(4)Such person was the subject of any order, judgment or decree, not subsequently reversed, suspended or vacated, of any Federal or State authority barring, suspending or otherwise limiting for more than 60 days the right of such person to engage in any activity described in paragraph (f)(3)(i) of this section, or to be associated with persons engaged in any such activity;
(5)Such person was found by a court of competent jurisdiction in a civil action or by the Commission to have violated any Federal or State securities law, and the judgment in such civil action or finding by the Commission has not been subsequently reversed, suspended, or vacated;
(6)Such person was found by a court of competent jurisdiction in a civil action or by the Commodity Futures Trading Commission to have violated any Federal commodities law, and the judgment in such civil action or finding by the Commodity Futures Trading Commission has not been subsequently reversed, suspended or vacated;
(7)Such person was the subject of, or a party to, any Federal or State judicial or administrative order, judgment, decree, or finding, not subsequently reversed, suspended or vacated, relating to an alleged violation of:
i.Any Federal or State securities or commodities law or regulation; or
ii.Any law or regulation respecting financial institutions or insurance companies including, but not limited to, a temporary or permanent injunction, order of disgorgement or restitution, civil money penalty or temporary or permanent cease-and-desist order, or removal or prohibition order; or
iii.Any law or regulation prohibiting mail or wire fraud or fraud in connection with any business entity; or
(8)Such person was the subject of, or a party to, any sanction or order, not subsequently reversed, suspended or vacated, of any self-regulatory organization (as defined in Section 3(a)(26) of the Exchange Act (15 U.S.C. 78c(a)(26))), any registered entity (as defined in Section 1(a)(29) of the Commodity Exchange Act (7 U.S.C. 1(a)(29))), or any equivalent exchange, association, entity or organization that has disciplinary authority over its members or persons associated with a member.

Code of Ethics

August 4, 2023, we have not adopted a code of ethics for financial executives, which include our Chief Executive Officer, Chief Financial Officer or persons performing similar functions. Our decision not to adopt such a code of ethics results from our having only a limited number of officers and directors operating as management. We believe that as a result of the limited interaction which occurs having such a small management structure eliminates the current need for such a code.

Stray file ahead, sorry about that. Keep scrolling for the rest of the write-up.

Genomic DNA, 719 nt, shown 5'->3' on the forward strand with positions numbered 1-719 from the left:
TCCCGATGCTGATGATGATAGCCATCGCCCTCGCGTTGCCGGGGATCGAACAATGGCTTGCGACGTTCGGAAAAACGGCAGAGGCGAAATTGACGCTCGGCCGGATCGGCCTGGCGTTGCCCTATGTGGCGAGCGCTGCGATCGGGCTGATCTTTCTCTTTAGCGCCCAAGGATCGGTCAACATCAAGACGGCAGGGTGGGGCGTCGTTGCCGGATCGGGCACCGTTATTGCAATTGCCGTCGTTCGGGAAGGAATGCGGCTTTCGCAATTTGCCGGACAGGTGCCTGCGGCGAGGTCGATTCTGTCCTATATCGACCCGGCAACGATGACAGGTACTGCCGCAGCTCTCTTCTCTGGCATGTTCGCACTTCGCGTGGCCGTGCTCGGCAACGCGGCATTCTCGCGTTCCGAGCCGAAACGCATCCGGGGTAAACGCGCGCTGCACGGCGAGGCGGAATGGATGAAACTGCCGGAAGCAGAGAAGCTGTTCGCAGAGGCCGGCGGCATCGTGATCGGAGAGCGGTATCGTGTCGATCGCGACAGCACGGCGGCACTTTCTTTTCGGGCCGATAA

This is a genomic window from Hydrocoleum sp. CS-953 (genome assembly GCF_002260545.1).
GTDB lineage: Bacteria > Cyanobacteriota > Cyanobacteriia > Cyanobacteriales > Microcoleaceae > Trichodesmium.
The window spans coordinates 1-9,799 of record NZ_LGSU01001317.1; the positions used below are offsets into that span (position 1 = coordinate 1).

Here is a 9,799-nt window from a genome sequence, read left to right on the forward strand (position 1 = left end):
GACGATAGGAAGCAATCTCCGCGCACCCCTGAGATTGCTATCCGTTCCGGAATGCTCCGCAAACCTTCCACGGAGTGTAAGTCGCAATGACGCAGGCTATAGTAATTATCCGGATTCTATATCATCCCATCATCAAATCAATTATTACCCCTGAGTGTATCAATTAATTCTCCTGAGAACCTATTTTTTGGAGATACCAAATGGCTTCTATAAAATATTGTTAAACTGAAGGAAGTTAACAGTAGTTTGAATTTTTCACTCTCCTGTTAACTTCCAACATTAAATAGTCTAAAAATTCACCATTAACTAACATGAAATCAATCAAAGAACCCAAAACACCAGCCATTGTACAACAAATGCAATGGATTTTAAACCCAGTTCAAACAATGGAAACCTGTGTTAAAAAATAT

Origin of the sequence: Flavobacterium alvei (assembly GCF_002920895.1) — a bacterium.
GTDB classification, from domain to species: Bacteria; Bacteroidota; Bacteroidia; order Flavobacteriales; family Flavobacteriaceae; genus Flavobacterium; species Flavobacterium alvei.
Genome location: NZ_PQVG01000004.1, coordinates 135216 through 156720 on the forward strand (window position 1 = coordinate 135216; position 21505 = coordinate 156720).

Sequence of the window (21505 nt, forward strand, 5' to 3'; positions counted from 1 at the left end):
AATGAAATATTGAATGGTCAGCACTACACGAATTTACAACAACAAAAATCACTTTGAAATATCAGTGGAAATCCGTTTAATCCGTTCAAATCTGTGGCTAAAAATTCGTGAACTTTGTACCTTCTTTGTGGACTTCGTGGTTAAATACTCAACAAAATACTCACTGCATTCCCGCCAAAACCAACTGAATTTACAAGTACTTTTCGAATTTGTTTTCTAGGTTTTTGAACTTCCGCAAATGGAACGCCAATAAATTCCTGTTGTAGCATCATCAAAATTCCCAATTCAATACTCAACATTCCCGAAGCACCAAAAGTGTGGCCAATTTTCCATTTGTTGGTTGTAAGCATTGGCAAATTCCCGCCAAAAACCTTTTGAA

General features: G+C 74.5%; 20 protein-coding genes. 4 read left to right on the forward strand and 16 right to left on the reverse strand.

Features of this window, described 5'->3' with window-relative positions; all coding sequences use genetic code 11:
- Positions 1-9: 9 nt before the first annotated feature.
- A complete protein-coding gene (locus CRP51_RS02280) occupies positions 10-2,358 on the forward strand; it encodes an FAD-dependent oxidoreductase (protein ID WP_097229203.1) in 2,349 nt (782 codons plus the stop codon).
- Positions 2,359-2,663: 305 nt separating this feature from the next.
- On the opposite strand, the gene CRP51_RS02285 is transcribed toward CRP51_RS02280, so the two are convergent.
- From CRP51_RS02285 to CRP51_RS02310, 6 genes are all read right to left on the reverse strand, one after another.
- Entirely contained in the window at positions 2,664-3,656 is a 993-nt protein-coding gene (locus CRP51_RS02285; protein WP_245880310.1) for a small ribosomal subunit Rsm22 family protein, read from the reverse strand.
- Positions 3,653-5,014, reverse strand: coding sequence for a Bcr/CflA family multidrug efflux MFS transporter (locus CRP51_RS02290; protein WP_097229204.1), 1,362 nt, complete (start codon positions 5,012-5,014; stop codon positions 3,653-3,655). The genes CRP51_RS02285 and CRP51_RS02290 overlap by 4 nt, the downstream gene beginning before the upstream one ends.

ITEM 11. EXECUTIVE COMPENSATION.

The following table sets forth information concerning the total compensation paid or accrued by us during the two fiscal years ended December 31, 2021 and 2020 to (i) all individuals that served as our chief executive officer and our chief financial officer or acted in similar capacities for us at any time during the fiscal years ended December 31, 2021 and 2020 and (ii) all individuals that served as

18

executive officers of ours at any time during the fiscal year ended December 31, 2021 and 2020 that received annual compensation during such fiscal years in excess of $100,000 (collectively, the “named executive officers”).

Summary Compensation Table

    

    

    

    

    

    

    

Nonqualified

    

    

Non-Equity

Deferred

Stock

Option

Incentive Plan

Compensation

All Other

Salary 

Bonus 

Awards

Awards

Compensation

Earnings

Compensation

Total

Name and Principal Position

Year

($)

($)

($)

($)

($)

($)

($)

($)

Robert M. Gans,

 

2021

 

0

 

0

 

0

 

0

 

0

 

0

 

0

 

0

Chief Executive Officer

 

2020

 

0

 

0

 

0

 

0

 

0

 

0

 

0

 

0

Howard Rosenbluth,

 

2021

 

0

 

0

 

0

 

0

 

0

 

0

 

0

 

0

Chief Financial Officer

 

2020

 

0

 

0

 

0

 

0

 

0

 

0

 

0

 

0

Stephen J. Sabbeth

 

2021

 

0

 

0

 

0

 

0

 

0

 

0

 

0

 

0

Director of Acquisitions and Licensing

 

2020

 

0

 

0

 

0

 

0

 

0

 

0

 

56,187

 

56,187

We have not issued any stock options or maintained any stock option or other incentive plans other than our 2010 Plan, which was adopted by our board but never approved by our shareholders. (See “Item 5. Market for Registrant’s Common Equity, Related Stockholder Matters and Issuer Purchases of Equity Securities – Securities Authorized for Issuance Under Equity Compensation Plans” above.) We have no other plans in place and have never maintained any plans that provide for the payment of retirement benefits or benefits that will be paid primarily following retirement including, but not limited to, tax qualified deferred benefit plans, supplemental executive retirement plans, tax-qualified deferred contribution plans and nonqualified deferred contribution plans.

Similarly, we have no contracts, agreements, plans or arrangements, whether written or unwritten, that provide for payments to the named executive officers or any other persons following, or in connection with, the resignation, retirement or other termination of a named executive officer, or a change in control of the Company or a change in a named executive officer’s responsibilities following a change in control.